The U.S. Citizenship and Immigration Services (USCIS) issued a news release on April 22, 2016, stating that the premium processing clock will start on Thursday, May 12, 2016. In other words, on May 12, 2016, USCIS will begin premium processing for cap-subject H-1B petitions.
Readers may recall that an H-1B petitioner may opt to pay an extra filing fee of $1,225 in exchange for premium or 15-calendar-day processing of an H-1B petition. Premium processing may be requested along with the filing of the initial petition, or if the employer has a receipt notice, it may “upgrade” an already pending H-1B petition to premium processing by filing a separate request.
Premium processing doesn’t guarantee a decision within 15 days. Rather, it means that action will be taken on a case within 15 days. That action may be a decision or it may be a request for evidence if the adjudicator finds something lacking in the petition. If a request for evidence is issued, then from the date when USCIS receives the reply, another 15-day processing period will begin.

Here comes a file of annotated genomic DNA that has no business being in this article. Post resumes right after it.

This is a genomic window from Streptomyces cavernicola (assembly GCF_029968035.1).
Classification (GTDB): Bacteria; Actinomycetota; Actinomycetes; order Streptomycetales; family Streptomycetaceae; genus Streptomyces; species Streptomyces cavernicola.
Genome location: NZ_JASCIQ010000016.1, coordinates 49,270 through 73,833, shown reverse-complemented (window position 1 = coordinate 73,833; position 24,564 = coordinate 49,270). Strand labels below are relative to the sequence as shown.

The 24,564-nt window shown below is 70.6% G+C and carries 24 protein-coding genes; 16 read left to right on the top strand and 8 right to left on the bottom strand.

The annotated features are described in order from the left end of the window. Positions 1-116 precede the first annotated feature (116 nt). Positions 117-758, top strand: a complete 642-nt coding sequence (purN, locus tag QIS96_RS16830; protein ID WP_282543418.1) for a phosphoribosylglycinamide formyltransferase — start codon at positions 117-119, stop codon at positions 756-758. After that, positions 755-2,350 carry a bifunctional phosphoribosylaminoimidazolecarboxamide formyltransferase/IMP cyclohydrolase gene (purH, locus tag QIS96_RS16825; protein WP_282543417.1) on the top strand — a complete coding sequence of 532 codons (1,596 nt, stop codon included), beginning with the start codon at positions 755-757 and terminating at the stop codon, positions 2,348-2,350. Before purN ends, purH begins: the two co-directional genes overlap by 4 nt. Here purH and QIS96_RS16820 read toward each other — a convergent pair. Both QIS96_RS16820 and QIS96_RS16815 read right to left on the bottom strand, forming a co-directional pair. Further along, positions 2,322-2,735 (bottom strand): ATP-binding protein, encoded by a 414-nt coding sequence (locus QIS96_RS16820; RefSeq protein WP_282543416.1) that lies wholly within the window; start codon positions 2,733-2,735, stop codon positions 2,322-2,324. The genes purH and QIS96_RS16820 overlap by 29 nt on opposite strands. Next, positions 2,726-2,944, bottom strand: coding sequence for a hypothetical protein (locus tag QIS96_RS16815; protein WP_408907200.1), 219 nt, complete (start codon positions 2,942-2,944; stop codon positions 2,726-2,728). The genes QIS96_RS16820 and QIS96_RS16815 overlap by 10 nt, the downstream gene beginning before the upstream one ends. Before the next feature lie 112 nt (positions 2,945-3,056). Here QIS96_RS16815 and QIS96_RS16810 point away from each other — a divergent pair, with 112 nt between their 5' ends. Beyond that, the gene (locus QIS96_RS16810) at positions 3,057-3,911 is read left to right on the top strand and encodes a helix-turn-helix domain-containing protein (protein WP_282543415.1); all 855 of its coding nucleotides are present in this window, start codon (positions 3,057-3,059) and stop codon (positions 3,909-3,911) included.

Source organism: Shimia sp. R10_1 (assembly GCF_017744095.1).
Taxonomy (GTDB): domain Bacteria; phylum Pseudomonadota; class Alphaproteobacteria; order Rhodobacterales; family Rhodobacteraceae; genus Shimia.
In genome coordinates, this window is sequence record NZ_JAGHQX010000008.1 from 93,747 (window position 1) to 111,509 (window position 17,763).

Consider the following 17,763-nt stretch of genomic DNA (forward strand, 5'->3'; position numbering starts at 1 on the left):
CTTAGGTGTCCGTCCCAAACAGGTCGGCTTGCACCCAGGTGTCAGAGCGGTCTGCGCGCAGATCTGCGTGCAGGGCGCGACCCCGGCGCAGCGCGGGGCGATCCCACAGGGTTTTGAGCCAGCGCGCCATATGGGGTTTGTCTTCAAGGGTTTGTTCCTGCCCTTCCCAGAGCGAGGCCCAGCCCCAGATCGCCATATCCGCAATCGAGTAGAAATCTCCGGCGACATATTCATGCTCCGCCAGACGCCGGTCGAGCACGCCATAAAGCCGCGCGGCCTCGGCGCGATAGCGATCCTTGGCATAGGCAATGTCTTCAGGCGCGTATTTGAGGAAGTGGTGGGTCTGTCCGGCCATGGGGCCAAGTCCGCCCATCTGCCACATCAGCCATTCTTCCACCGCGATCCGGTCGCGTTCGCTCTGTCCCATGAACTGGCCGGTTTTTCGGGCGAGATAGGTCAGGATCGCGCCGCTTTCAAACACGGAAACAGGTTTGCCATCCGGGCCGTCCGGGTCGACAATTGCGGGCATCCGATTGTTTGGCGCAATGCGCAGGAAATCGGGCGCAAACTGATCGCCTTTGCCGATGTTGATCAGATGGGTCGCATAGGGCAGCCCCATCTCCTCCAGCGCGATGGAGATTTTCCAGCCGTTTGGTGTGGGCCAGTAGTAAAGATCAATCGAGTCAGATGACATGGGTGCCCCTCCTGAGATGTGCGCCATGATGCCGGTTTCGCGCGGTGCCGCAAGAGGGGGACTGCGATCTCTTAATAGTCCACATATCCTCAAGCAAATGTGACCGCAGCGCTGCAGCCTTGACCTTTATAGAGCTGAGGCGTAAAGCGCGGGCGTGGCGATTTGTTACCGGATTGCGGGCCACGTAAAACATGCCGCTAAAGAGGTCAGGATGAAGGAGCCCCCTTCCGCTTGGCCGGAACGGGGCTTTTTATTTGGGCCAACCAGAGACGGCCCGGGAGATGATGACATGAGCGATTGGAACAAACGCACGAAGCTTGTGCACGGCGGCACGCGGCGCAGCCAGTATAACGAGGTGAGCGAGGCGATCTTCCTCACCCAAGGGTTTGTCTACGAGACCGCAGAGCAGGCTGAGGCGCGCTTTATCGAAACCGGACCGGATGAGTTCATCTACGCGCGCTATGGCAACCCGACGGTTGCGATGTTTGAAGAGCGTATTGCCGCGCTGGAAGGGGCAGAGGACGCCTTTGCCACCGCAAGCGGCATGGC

Normally, the 15-calendar-day processing period begins when a petition is received. Due to USCIS’ receipt of approximately 236,000 H-1B petitions during the first five or so days of H-1B cap season, USCIS delayed the start of the 15-day period.
As stated by USCIS in its release:
For H-1B petitions that are not subject to the cap and for any other visa classification, the 15-day processing period for premium processing service begins on the date that USCIS receives the request. However, for cap-subject H-1B petitions, including advanced degree exemption petitions, the 15-day processing period set by 8 CFR 103.7(e)(2) will begin on May 12, 2016, regardless of the date on the Form I-797 receipt notice, which indicates the date that the premium processing fee is received.
Those who requested premium processing will likely receive decisions by Friday, May 27 or so.